The problem that the end-user faces is not that of lack of music but an overexposure to it. If you like ‘kolaveri di’, you can have it as your alarm tone, your call ringtone, your message alert tone, your hello tune, the default song on your ipod/phone, create a ‘i love kolaveri’ page on facebook without knowing what kolaveri means :P, listen to it while you drive, and even watch it while at work if your company is benevolent enough to allow youtube! And all this, without even having to know which movie the song is from and which are the other songs of that movie! Guess it’s time to throw all the ‘marginal satisfaction’ theories of economics out of the window ? The only things that have continued to remain exclusive are some of the shows/tidbits on FM Radio (for example, I eagerly wait for SULTAAN on FM94.3 to learn two English words daily! :)

My original purpose while writing this blog was to delve into listening experiences. I know that every time we listen to a song (regardless of how many bits coded/decoded/compressed on what device), there is some feeling which you experience – maybe you go off to the sunflower fields of Punjab while you listen to 'Tujhe dekha to', maybe the Darjeeling train comes to your mind when you listen to ‘Mere sapnon ki rani’ or you totally associate the song with a personal memory – but poignant listening experiences are those when you get completely lost in the song. I wanted to write about some of such awesome listening experiences which I have had till now. But I guess, I let my technology instincts take over:) Anyway, I plan to write more on the same in the coming posts. Till then, I would want to know from all of you on some of the best listening experiences which you have had till now. Drop me a note or leave a comment below about such wonderful experiences you might have had. I’ll come back soon with some of my own. Till then, happy listening.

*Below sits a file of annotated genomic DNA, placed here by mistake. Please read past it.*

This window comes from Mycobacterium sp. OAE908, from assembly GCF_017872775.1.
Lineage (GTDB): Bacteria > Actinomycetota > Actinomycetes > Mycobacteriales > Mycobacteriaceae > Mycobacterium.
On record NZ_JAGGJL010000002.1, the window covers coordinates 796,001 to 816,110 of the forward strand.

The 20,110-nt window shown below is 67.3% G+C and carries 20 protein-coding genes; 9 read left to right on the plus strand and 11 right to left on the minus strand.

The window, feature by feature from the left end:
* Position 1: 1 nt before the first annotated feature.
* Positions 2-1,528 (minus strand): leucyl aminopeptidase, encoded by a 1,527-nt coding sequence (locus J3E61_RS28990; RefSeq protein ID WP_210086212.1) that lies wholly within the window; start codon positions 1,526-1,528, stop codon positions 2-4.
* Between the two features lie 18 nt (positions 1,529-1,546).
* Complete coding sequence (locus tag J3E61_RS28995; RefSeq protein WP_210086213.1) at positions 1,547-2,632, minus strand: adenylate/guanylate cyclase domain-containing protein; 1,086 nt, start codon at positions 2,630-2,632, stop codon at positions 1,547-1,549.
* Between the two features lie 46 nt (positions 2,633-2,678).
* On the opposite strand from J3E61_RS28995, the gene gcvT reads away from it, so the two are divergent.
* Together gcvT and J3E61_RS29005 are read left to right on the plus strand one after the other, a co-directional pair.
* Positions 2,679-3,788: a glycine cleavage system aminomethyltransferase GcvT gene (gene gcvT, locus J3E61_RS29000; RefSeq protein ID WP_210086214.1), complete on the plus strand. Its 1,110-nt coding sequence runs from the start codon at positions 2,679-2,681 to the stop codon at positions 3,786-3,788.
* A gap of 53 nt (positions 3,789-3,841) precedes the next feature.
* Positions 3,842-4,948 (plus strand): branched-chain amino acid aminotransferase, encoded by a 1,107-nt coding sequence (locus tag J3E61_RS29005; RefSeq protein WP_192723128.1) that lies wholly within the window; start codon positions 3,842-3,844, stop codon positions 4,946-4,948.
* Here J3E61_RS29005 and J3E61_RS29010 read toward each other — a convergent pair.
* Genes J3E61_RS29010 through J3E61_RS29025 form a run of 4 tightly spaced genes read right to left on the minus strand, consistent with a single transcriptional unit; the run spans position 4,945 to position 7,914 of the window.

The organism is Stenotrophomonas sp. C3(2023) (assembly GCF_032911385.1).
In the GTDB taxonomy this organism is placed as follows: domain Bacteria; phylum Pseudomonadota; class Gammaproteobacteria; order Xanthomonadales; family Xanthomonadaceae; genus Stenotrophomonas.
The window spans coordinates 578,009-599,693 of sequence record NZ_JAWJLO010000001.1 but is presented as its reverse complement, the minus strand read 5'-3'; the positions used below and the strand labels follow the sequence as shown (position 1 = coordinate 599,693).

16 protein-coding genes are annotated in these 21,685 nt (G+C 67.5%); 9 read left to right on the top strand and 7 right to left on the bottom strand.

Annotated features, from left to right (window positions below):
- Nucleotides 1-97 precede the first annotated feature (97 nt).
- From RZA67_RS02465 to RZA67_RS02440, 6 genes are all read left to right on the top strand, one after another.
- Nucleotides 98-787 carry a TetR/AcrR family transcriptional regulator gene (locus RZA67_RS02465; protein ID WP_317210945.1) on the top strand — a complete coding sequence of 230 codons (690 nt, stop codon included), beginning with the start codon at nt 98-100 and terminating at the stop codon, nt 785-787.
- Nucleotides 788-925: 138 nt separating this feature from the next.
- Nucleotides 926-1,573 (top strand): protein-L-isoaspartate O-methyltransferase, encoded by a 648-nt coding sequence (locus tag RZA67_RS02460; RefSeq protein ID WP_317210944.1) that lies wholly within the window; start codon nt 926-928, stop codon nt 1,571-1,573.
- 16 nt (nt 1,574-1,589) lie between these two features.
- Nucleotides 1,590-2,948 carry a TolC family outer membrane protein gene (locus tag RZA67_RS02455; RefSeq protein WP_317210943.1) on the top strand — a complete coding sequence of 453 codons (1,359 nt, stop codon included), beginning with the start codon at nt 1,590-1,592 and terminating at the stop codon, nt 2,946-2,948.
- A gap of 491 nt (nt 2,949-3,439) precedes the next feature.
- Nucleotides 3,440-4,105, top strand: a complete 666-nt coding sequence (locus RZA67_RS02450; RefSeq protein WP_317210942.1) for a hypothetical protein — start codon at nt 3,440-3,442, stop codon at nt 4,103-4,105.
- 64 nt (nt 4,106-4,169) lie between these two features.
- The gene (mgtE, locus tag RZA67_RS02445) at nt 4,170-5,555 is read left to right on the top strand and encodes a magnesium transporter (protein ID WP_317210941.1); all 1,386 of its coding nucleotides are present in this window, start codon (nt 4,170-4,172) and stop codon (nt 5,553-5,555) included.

NOTE: There has been a lot of talk about all this digital revolution has put the artists in losses because of piracy issues, which is not totally baseless. I understand that due credit should be given to the composers. Apart from the sound which I recorded, I have always been used to buy cassettes and Cds and had a nice collection of these till very recently. But that does not mean we should do away totally with convenient formats like “MP3”/”WMA” just because of the threats. At the end of the day, even with their vulnerability, the fact remains that technologies like MP3, mp4, avi, etc have let a lot more people experience, enjoy and appreciate music instead of limiting it to a few elite. Because it is very easy to share, well made audio and video can go viral in a matter of days (even hours sometimes) earning a lot of traffic and revenue for the producers. In turn, this has encouraged more and more people to take up careers in the digital music and recording industry. We see a lot more people employed in the music industry today than before, which cannot be a bad thing, right? And then there a lot of options like mobile formats, ring tones, hello tunes, itunes, etc each of which can be major sources of revenue for the artists by their sheer volumes. Steve Jobs got it right when he thought of pricing per song instead of selling an entire album. Today, lot of music sales happen by song. And I am sure we can work out pricing issues amicably such that the composers and artists get their due, eliminating all the middle men and unwanted costs, thereby creating a win-win situation for composers and listeners.